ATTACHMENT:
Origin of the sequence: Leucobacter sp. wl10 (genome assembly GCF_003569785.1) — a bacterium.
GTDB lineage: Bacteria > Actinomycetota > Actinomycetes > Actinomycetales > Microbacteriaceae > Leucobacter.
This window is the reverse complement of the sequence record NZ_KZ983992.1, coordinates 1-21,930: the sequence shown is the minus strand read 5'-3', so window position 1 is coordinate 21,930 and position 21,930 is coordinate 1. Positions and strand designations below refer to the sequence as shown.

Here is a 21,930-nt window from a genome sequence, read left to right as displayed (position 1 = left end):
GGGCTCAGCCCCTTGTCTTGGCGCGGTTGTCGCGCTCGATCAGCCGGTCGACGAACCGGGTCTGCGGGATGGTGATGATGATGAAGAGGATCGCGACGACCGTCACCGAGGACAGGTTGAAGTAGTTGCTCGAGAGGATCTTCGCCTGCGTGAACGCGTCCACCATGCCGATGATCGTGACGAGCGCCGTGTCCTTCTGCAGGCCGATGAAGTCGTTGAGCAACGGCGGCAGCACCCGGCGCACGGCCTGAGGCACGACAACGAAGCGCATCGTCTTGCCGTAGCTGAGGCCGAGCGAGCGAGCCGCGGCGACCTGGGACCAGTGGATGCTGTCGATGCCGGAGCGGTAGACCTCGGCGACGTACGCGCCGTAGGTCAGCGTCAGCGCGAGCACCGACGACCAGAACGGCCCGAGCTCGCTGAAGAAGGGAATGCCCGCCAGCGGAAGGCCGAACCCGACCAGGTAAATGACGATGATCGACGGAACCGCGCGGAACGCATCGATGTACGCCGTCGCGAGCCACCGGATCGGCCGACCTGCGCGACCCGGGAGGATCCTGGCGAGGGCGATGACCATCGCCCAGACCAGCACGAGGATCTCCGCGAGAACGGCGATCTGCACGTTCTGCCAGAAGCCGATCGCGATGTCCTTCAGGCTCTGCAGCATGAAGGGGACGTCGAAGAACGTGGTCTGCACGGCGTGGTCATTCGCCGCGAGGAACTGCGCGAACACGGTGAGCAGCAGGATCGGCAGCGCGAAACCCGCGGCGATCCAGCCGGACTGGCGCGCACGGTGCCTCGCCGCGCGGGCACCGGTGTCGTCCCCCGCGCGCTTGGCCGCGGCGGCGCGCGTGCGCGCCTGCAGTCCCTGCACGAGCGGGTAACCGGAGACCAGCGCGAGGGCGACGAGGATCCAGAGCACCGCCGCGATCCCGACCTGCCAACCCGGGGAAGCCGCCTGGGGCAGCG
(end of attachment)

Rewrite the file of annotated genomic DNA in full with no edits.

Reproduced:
Origin of the sequence: Leucobacter sp. wl10 (genome assembly GCF_003569785.1) — a bacterium.
GTDB lineage: Bacteria > Actinomycetota > Actinomycetes > Actinomycetales > Microbacteriaceae > Leucobacter.
This window is the reverse complement of the sequence record NZ_KZ983992.1, coordinates 1-21,930: the sequence shown is the minus strand read 5'-3', so window position 1 is coordinate 21,930 and position 21,930 is coordinate 1. Positions and strand designations below refer to the sequence as shown.

Here is a 21,930-nt window from a genome sequence, read left to right as displayed (position 1 = left end):
GGGCTCAGCCCCTTGTCTTGGCGCGGTTGTCGCGCTCGATCAGCCGGTCGACGAACCGGGTCTGCGGGATGGTGATGATGATGAAGAGGATCGCGACGACCGTCACCGAGGACAGGTTGAAGTAGTTGCTCGAGAGGATCTTCGCCTGCGTGAACGCGTCCACCATGCCGATGATCGTGACGAGCGCCGTGTCCTTCTGCAGGCCGATGAAGTCGTTGAGCAACGGCGGCAGCACCCGGCGCACGGCCTGAGGCACGACAACGAAGCGCATCGTCTTGCCGTAGCTGAGGCCGAGCGAGCGAGCCGCGGCGACCTGGGACCAGTGGATGCTGTCGATGCCGGAGCGGTAGACCTCGGCGACGTACGCGCCGTAGGTCAGCGTCAGCGCGAGCACCGACGACCAGAACGGCCCGAGCTCGCTGAAGAAGGGAATGCCCGCCAGCGGAAGGCCGAACCCGACCAGGTAAATGACGATGATCGACGGAACCGCGCGGAACGCATCGATGTACGCCGTCGCGAGCCACCGGATCGGCCGACCTGCGCGACCCGGGAGGATCCTGGCGAGGGCGATGACCATCGCCCAGACCAGCACGAGGATCTCCGCGAGAACGGCGATCTGCACGTTCTGCCAGAAGCCGATCGCGATGTCCTTCAGGCTCTGCAGCATGAAGGGGACGTCGAAGAACGTGGTCTGCACGGCGTGGTCATTCGCCGCGAGGAACTGCGCGAACACGGTGAGCAGCAGGATCGGCAGCGCGAAACCCGCGGCGATCCAGCCGGACTGGCGCGCACGGTGCCTCGCCGCGCGGGCACCGGTGTCGTCCCCCGCGCGCTTGGCCGCGGCGGCGCGCGTGCGCGCCTGCAGTCCCTGCACGAGCGGGTAACCGGAGACCAGCGCGAGGGCGACGAGGATCCAGAGCACCGCCGCGATCCCGACCTGCCAACCCGGGGAAGCCGCCTGGGGCAGCG